This is where the fork splits for the first time in an artist’s career. We all want credibility above all else, and when we don’t get the reward we want, it goes in two directions:

1. Everyone is stupid. I’m an artist, I do what I want. Or,

2. OK, I’m missing something. How do I get through to people? (Does that mean I’m compromising the integrity of my work? What else do you have but integrity?)

At this point, Elitism is born. It’s not that artists don’t want to put in the work– artists are far from shy when it comes to doing the work, but here’s where self-preservation starts to limit you, and limits who you share your work with. And isn’t sharing your art the whole point? Furthermore, if it’s not, why would you expect anyone would pay you to do it?

I suppose at this point I should say that I don’t believe democratization equals monetary reward, because that’s more of a secondary result… but the thing I have to remember, is Money is our society’s way of rewarding for value, and value is determined by others. Sure, I can quote Patti Smith and say that with enough integrity and good work, “your name becomes Currency,” but what about making a living so that you can even get to that point (if you ever get there)? 

Believe me, if I had it my way, I would never have to think/talk/worry about money, and I spend most of my life avoiding it like the plague, but don’t we all secretly wish people would throw handfuls of money at us for just doing anything we want? Patti Smith might be there now, but she could have just as easily faded to complete obscurity– or worse, Quit. Nothing wrong with that, but when artists quit, they become jaded, and they retreat to being the victim.

At this moment, I’m aware of my own talent–enough to keep trying, and naive enough to believe that I can do more. But the more I progress, the more detached I become, and the more I want to retreat into the little, isolated, “elitist” bubble I feel comfortable with, so I don’t have to explain myself in anyone else’s terms, or worry about money. This is much easier to do. But Guess What? Not having to worry about money is inherently elitist, even if you don’t HAVE any of it! But this is precisely when I have to remind myself of something I wrote a bit over a year ago:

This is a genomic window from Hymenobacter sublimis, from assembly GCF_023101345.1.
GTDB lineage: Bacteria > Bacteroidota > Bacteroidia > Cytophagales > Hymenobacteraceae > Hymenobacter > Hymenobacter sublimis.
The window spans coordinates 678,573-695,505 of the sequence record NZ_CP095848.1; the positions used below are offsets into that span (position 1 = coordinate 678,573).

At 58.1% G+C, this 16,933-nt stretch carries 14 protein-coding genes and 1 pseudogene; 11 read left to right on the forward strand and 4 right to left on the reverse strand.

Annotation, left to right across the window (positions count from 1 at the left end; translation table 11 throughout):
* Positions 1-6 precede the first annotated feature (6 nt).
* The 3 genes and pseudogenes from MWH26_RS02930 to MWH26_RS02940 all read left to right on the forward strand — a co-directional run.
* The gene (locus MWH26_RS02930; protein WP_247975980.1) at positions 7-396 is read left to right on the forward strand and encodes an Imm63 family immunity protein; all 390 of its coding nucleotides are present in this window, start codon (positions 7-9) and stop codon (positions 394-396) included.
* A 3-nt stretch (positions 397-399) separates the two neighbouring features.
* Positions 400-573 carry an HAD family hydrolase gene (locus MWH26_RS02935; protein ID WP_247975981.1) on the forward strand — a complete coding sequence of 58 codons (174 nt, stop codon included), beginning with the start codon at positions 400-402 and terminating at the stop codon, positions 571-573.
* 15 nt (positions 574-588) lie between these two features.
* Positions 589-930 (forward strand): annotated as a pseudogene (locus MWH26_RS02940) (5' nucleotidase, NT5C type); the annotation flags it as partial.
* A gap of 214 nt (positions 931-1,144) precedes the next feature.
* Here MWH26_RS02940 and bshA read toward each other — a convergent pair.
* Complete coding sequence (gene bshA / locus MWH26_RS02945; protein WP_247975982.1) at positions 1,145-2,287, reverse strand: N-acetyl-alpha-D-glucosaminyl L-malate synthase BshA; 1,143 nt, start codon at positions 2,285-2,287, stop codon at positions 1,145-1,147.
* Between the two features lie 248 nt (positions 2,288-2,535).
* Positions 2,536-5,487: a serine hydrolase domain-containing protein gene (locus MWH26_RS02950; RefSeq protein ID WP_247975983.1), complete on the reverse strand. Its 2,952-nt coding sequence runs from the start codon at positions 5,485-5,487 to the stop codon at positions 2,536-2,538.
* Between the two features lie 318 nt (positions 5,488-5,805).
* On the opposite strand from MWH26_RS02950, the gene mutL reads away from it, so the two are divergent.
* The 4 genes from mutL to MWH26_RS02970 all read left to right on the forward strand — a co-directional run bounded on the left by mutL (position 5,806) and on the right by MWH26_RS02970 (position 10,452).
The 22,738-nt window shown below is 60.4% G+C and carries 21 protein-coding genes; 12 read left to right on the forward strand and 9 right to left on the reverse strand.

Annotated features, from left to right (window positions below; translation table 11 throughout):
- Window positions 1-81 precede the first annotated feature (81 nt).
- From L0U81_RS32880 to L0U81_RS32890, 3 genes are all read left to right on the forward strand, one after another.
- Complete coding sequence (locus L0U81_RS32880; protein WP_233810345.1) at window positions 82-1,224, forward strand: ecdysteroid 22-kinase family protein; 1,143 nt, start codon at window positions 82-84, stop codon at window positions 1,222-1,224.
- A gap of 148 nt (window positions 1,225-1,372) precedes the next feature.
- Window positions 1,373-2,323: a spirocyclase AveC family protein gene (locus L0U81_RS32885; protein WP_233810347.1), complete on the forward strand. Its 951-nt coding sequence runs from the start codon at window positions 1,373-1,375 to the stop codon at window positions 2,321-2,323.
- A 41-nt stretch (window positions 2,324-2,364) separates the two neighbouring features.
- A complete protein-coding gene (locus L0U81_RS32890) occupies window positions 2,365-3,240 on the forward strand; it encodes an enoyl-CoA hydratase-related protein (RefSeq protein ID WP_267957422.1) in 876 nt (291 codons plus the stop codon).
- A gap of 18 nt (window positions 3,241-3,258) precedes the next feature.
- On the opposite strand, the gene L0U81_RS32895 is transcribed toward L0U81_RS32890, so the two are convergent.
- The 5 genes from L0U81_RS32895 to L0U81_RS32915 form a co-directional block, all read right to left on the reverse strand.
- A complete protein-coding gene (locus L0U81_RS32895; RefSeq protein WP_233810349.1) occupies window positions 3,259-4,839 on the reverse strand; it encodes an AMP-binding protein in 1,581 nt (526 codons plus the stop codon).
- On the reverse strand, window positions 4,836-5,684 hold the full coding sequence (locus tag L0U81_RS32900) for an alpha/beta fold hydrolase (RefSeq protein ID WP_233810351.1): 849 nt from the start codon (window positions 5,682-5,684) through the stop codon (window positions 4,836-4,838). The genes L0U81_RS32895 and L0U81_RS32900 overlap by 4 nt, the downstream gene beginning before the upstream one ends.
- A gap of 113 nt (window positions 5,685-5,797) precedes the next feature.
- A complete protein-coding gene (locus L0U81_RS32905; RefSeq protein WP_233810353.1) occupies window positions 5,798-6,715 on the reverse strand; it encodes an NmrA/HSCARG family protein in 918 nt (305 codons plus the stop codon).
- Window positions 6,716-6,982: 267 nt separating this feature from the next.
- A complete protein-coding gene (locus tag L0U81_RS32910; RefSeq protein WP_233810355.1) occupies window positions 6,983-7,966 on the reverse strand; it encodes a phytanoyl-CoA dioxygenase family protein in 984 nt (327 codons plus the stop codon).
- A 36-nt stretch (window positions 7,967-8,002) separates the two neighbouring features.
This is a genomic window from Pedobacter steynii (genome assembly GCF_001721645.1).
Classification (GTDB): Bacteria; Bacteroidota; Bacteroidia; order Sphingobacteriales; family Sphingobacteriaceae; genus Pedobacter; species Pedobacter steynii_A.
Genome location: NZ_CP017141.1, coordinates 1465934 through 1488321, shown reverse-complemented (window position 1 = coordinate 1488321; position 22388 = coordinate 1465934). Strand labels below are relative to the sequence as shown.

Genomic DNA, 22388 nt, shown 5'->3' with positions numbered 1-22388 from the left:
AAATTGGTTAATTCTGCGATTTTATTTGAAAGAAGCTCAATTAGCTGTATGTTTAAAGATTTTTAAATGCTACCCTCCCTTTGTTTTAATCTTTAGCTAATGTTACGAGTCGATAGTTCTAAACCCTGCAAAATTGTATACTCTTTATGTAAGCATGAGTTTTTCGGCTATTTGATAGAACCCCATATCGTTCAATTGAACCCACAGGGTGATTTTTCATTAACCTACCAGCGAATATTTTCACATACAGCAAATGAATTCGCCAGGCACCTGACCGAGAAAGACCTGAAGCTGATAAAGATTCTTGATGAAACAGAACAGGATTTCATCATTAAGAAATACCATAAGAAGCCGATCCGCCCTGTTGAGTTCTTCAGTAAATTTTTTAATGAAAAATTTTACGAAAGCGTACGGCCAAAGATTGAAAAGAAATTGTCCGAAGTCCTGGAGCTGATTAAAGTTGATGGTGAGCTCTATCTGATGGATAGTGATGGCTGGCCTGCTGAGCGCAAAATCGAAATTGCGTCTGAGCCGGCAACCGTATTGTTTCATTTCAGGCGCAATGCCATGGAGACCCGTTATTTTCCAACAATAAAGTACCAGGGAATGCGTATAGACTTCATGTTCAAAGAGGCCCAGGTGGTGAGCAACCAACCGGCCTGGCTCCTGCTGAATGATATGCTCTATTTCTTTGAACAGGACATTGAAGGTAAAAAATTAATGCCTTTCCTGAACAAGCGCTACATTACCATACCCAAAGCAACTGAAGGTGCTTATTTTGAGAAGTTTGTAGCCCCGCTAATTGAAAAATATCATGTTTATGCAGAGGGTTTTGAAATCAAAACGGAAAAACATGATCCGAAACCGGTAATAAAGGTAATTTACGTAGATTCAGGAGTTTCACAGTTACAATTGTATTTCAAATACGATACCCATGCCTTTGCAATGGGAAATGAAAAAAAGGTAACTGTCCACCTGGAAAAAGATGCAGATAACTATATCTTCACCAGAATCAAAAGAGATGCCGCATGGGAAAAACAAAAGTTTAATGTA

“Congratulating yourself for talent is like congratulating yourself for being tall, or having eyes on your head. What I do with it, and if I have lasting power is what time will tell.”

I need to make this last.

I’m Getting Better At This Artist Thing.

Hey Friendly Friends, I haven’t said nuthin’ on this chat lately because I’ve been busy with making stuff. It’s part of the pursuit to getting my personal MFA. So if anyone asks me where I got my Art Degree, I can probably just point to this URL.

Anyway. I’ve been thinking some more on the topic of “Fine Art and it’s Relevancy to the Real World,” and I still have a lot of mixed emotions when it comes to understanding this crazy industry. In spirit of not writing an entire novel about this and relating to my audience, here are a few things I’ve discovered in my short period of “being an artist” in bullet points:

  • People like Artists, and they like Art, but they don’t know what to do with it. Like, Dude…Art? “Is there an App for that?”
  • Technology represents an unsurmountable obstacle to most artists, and it’s often represented as a magic bullet (especially in the Bay Area) but it’s really more of a tool to get from point A to B
  • Capitalism = Trade, Trade = Rewards Technicians (Not lofty academics)